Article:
Day of the Dead is upon us, and if there is one tradition that the people of Corsica keep close to their hearts, it’s the one of their Bread of the Dead.
A delicious specialty from the town of Bonifacio, Corsica’s Bread of the Dead (known as Panu di i morti) is a rich and flavourful brioche, packed with raisins and walnuts. It is traditionally enjoyed on the Day of the Dead (November 2) as a nutritious snack, before families go pay a visit to the cemetery to flower their deceased’s tombs.
Before it was known as the Bread of the Dead, this brioche was more commonly called a “uga sicata” (meaning, raisin bread in Lingurian). Over the years, people from Bonifacio adopted the custom of leaving this sweet bread on their tables the night before Day of the Dead as a symbolic offering for the deceased (who were said to visit people’s house on that night).
Today, this delicious sweet bread can be found year-round in all bakeries and market stalls of the Corsican island. But the tradition of preparing your own bread at home, for the Day of Dead has remained.
Raisins and walnuts are always the base ingredients (making it a very nutritive bread) but every region and family add their own twist to it (orange blossom, lemon zest …). This version is flavored with anise seed, which I believe is the most evocative of true Corsicans’ flavors.
- This recipe makes 3 small to medium sized Bread of the Dead loaves. I kept one for myself and offered the other two, as tradition requires.
- Making this recipe doesn’t require a lot of kneading. I made it by hand, and it was quite simple. But you can certainly use a stand mixer if you prefer.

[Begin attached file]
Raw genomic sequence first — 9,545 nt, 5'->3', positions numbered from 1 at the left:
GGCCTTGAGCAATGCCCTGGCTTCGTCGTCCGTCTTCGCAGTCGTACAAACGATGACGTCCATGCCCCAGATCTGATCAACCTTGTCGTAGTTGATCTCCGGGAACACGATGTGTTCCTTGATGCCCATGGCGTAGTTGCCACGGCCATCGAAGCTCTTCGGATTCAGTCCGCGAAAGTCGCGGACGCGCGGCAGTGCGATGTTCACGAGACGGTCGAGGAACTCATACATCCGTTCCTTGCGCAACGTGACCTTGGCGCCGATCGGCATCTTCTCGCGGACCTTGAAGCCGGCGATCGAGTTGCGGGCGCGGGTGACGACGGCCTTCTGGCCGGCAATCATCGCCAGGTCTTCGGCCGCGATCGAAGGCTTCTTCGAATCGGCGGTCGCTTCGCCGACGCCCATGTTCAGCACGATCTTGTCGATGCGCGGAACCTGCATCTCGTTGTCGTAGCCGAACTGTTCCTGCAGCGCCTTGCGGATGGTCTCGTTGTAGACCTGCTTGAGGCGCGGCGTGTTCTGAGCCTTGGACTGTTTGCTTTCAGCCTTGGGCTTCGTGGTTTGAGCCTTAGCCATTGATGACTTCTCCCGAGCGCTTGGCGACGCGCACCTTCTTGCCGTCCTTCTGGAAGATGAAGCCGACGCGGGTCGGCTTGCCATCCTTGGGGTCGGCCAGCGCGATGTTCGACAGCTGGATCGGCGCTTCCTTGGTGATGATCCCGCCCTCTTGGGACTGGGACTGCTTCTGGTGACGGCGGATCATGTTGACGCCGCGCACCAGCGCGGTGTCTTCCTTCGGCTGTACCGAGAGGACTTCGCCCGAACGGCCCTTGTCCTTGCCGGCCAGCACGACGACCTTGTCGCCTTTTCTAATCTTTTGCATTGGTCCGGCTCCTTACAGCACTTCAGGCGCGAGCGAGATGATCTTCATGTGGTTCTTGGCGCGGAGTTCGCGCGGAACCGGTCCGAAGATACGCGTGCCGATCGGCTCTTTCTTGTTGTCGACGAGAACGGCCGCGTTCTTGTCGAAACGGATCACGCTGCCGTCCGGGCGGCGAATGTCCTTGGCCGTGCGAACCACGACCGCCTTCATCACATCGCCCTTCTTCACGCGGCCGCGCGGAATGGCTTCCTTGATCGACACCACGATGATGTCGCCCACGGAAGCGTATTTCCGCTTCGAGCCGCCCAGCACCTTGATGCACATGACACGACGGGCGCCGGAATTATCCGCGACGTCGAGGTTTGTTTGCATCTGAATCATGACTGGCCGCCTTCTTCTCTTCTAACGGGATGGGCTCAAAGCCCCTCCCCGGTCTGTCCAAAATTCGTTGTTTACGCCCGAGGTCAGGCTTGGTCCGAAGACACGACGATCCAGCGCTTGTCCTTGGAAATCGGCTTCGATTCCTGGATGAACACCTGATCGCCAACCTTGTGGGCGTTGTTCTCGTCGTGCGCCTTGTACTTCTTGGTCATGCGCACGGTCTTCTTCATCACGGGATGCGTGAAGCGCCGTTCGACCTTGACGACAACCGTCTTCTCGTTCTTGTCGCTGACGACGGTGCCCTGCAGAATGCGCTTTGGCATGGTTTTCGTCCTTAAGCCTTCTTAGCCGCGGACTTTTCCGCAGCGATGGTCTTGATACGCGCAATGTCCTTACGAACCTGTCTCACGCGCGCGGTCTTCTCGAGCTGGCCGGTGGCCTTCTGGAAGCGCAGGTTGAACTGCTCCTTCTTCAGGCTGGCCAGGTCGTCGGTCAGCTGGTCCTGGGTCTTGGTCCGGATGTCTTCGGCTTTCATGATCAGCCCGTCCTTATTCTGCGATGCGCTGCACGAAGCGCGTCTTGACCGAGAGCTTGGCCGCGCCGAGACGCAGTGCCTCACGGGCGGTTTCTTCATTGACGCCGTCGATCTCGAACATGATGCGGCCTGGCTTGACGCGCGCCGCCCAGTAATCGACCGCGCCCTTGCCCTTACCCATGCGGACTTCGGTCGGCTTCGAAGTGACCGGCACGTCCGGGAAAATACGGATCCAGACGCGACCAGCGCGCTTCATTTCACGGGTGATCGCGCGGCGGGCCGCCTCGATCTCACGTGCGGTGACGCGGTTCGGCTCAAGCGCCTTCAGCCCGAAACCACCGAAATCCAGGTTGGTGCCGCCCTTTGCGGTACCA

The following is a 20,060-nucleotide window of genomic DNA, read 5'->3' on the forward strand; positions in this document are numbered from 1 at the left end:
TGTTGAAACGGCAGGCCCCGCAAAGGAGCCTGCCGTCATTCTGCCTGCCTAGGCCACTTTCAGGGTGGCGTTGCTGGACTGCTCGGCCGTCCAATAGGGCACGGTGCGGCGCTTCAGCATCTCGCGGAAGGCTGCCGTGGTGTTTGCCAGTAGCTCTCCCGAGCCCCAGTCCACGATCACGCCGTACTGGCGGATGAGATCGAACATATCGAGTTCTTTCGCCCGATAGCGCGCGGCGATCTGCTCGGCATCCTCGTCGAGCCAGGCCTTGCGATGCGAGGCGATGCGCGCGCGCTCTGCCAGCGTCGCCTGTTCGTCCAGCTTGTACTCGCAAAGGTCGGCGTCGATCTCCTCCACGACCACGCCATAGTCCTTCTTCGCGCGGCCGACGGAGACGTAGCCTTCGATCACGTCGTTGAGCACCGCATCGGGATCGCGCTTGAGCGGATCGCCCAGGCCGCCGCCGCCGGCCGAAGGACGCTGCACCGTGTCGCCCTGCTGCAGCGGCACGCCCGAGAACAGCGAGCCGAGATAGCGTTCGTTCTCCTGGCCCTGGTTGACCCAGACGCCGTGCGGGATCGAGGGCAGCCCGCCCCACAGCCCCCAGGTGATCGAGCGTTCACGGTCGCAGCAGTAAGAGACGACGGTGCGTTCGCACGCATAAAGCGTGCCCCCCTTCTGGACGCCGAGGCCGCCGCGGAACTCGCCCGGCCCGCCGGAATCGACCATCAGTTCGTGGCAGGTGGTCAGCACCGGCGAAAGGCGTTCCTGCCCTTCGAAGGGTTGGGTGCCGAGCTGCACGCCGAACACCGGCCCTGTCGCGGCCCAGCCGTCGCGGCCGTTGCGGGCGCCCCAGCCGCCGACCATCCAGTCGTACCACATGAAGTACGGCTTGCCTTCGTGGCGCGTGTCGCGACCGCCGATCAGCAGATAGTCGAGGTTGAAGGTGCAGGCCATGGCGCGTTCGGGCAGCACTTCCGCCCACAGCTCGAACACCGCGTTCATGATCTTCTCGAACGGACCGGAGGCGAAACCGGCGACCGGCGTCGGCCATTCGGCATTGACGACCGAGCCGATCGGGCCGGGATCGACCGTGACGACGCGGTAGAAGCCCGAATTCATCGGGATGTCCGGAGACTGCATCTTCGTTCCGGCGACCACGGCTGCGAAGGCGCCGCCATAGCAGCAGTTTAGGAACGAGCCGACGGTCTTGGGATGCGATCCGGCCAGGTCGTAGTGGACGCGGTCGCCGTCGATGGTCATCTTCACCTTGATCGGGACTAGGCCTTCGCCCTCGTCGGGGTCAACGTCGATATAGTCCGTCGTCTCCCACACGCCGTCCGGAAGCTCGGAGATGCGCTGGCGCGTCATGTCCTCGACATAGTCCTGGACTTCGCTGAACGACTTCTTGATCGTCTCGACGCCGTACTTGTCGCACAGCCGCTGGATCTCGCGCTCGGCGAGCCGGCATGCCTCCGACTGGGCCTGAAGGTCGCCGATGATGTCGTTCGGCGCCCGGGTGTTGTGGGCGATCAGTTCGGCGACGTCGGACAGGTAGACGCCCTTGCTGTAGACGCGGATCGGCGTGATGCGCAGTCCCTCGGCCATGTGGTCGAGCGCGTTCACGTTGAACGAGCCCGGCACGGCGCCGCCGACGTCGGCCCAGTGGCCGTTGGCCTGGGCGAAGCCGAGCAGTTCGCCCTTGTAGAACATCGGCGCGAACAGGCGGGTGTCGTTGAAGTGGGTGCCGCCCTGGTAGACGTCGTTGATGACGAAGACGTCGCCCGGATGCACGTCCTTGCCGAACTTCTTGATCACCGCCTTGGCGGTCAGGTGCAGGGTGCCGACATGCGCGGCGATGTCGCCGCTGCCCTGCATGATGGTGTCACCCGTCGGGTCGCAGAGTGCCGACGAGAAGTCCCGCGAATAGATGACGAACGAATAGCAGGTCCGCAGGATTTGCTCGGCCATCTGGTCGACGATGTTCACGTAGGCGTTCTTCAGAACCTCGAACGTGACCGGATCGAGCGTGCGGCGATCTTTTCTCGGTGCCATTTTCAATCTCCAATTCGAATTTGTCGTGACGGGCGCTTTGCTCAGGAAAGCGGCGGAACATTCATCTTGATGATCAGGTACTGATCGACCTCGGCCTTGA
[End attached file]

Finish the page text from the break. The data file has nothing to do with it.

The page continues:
- As with most French brioches, the dough needs to prepared the day before, to sit overnight in the fridge allowing to double in size. This step also helps to develop aroma and flavor – so do not skip it!
- If you are not fond of anise seeds, swap for 2 teaspoons of orange flower or some citrus zest – or leave it plain (it’s just as delicious!).
PS: Check out the Caccavellu recipe, another great Corsican bread!
If you try this recipe, let me know! Leave a comment or share a photo using #pardonyourfrench on Instagram.
Bread of The Dead from CorsicaPrint This
1 cup (140g) raisins
4 cups (500g) all-purpose flour
¾ cup walnuts (100g) roughly chopped
10 tsp anise seeds
1 ¾ tbsp baker’s yeast (fresh yeast) (15g) OR 2 ½ tsp active dry yeast
¼ cup butter, cubed and at room temperature.
2/3 cup sugar (130g)
The day before, steep the raisins in a bowl of water (just enough water to cover them) and let sit for 1 hour.
In a mixing bowl, mix the flour, walnuts and anise seeds.
Mix the yeast in a little bit of luke-warm water (to dissolve it). Add it to the flour and mix roughly. Add the raisins (keep the steeping water aside), the eggs, the sugar and the butter.
Mix by hand, while slowly adding some of the steeping water as needed, until you get a smooth dough. Shape it into a big ball, and place in a large bowl. Cover with a dish cloth and place in the fridge overnight (the dough should double in size).
The day of, preheat your oven to 350F.
Cut the dough into 3 equal pieces and shape them into 3 medium-sized round loaves.
Bake for 35 minutes.
Optional: Prepare a sugar syrup (heat water and sugar together in a sauce pan, bring to a simmer and keep stirring until you reach a syrupy texture), and brush the syrup on the loaves 10 minutes before they are done baking. This will create that golden shiny finish.